By Carol Dawson

Published in Business First – January 2013

This is a true story and names are omitted to protect the guilty party, because those guilty parties have a tendency to litigate such things.

A top level manager of a local company enjoys coming into work and making various negative statements toward and against women, such as, “A woman’s place is in the home, caring for her family; not in the workplace,” and “Women have no place here unless they are cleaning the floors and bathrooms.” At least one or two negative comments are directed at female employees each day and the remarks are clearly unwelcome.

Although the women fear retaliation, they eventually decide to enact change and in an effort to stop the negative comments, they file an Equal Employment Opportunity (EEO) complaint. The EEO basis for this class action complaint was sexual harassment. Sexual harassment, part of Title VII of the Civil Rights Act of 1964, is a form of sex discrimination.

Despite what many believe, a sex-based harassment charge of discrimination does not have to involve illegal activity of a sexual nature, e.g., comments about anatomy, requests for sexual favors, or other sexually explicit verbal or physical behavior. While most cases of sex-based harassment include some form of lewd or vulgar conduct or conduct of a sexual nature, harassment based upon sex can exclusively include offensive remarks about a person’s sex/gender, if the behavior meets other definition standards. Both harasser(s) and victim(s) can be either a man or a woman and they can also be the same sex.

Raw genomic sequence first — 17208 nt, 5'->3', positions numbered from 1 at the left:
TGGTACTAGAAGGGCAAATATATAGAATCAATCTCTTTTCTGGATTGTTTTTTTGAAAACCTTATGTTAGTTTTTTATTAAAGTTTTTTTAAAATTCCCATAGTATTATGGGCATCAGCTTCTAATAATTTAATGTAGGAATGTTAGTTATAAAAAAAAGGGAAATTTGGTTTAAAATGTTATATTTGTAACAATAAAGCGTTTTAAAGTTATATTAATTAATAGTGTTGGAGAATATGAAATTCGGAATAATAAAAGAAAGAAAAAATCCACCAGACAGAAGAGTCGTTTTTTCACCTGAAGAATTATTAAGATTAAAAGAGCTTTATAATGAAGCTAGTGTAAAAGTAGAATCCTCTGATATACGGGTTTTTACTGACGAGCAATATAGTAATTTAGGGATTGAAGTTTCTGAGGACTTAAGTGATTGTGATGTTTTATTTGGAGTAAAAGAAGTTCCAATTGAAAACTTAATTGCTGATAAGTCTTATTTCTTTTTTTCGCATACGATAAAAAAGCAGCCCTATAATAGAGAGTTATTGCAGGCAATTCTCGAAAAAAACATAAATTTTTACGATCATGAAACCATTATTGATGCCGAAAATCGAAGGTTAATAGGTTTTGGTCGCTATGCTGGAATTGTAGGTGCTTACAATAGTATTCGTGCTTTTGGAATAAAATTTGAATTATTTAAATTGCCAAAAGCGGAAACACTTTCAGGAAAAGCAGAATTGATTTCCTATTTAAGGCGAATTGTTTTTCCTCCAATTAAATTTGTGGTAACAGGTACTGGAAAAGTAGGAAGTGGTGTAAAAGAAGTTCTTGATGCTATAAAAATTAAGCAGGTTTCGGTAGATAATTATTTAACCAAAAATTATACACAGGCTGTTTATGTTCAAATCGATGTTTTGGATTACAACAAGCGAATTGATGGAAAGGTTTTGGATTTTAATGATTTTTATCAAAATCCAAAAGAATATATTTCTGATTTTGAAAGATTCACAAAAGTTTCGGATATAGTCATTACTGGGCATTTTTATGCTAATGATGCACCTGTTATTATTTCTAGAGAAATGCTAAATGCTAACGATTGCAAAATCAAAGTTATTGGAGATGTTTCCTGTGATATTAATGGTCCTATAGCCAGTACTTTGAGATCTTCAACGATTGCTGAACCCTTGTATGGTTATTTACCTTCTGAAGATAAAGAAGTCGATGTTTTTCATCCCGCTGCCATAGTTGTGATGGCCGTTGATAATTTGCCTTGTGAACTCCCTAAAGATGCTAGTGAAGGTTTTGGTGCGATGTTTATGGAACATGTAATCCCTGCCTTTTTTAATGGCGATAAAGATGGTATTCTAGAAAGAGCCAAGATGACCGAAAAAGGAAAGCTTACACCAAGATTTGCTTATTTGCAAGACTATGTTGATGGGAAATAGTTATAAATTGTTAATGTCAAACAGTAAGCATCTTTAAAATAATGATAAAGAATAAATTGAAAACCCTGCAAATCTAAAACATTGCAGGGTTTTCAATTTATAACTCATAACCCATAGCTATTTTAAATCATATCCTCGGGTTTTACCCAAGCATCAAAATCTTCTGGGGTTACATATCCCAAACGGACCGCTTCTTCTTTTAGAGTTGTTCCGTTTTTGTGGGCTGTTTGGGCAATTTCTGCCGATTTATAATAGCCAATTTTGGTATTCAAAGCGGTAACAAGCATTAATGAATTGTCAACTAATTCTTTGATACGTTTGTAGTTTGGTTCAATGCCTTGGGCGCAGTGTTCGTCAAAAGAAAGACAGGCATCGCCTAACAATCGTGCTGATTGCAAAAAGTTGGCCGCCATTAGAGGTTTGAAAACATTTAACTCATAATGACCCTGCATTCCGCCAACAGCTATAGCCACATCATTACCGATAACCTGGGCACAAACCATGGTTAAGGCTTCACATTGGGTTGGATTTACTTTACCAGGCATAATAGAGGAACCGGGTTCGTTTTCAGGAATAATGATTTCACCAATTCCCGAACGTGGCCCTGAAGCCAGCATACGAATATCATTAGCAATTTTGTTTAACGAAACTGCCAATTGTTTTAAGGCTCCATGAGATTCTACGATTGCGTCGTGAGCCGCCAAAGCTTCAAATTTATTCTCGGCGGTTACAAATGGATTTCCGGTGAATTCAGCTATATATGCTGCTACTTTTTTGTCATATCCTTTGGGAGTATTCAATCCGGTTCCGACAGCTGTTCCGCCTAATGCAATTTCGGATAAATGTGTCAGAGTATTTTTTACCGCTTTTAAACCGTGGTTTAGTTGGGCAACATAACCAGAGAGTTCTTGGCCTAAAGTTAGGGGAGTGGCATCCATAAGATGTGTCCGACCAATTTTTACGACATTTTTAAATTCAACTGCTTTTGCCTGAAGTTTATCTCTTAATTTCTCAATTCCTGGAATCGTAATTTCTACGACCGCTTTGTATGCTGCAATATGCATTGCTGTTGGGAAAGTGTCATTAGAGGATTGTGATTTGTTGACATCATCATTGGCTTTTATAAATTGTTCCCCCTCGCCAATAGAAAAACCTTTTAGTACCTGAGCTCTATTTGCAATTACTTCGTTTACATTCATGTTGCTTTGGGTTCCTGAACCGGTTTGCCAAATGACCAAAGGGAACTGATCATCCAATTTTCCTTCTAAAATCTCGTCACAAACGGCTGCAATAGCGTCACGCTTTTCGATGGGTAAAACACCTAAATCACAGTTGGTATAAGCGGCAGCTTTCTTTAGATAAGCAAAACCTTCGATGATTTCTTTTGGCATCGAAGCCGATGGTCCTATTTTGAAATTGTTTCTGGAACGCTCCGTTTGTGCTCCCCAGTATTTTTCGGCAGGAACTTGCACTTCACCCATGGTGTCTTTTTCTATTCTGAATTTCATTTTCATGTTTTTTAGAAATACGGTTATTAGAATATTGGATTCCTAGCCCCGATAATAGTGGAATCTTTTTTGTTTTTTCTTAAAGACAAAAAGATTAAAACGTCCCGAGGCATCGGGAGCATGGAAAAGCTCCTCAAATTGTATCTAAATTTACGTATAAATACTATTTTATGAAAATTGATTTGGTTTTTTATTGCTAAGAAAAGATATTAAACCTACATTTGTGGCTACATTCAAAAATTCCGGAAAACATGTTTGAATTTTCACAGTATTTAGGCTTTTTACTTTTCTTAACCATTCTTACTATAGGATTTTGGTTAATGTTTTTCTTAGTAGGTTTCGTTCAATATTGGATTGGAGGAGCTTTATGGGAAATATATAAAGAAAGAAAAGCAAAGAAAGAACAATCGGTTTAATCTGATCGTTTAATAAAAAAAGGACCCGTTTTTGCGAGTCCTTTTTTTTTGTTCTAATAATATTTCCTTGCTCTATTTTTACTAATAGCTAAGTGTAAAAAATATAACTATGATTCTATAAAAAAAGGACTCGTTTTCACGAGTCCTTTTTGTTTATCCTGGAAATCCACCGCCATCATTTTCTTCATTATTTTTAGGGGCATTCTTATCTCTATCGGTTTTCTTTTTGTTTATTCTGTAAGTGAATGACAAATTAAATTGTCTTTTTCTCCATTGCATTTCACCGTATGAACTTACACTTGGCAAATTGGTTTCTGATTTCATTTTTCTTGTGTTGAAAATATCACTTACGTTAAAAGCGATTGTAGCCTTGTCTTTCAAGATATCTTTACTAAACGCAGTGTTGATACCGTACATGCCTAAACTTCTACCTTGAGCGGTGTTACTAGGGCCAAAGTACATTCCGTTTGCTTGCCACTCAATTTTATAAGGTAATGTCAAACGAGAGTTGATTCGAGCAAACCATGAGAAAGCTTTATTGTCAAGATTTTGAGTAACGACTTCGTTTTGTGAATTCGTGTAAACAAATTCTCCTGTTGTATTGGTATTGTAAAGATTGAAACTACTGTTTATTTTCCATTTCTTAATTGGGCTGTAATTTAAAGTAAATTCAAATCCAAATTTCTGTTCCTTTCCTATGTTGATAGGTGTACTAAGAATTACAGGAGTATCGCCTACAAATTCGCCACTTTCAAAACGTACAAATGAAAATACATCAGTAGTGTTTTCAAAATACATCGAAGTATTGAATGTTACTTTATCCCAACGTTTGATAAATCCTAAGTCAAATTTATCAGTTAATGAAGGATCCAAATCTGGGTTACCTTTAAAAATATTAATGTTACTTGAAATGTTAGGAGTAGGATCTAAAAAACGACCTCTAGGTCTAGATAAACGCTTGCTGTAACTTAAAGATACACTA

The charging federal agency tasked with enforcement of sex-based harassment is the Equal Employment Opportunity Commission (EEOC). The EEOC has made it clear that the law was not meant to make a one-time negative comment about another gender illegal. The EEOC website explains further, “Although the law doesn’t prohibit simple teasing, offhand comments, or isolated incidents that are not very serious, harassment is illegal when it is so frequent or severe that it creates a hostile or offensive work environment or when it results in an adverse employment decision (such as the victim being fired or demoted).”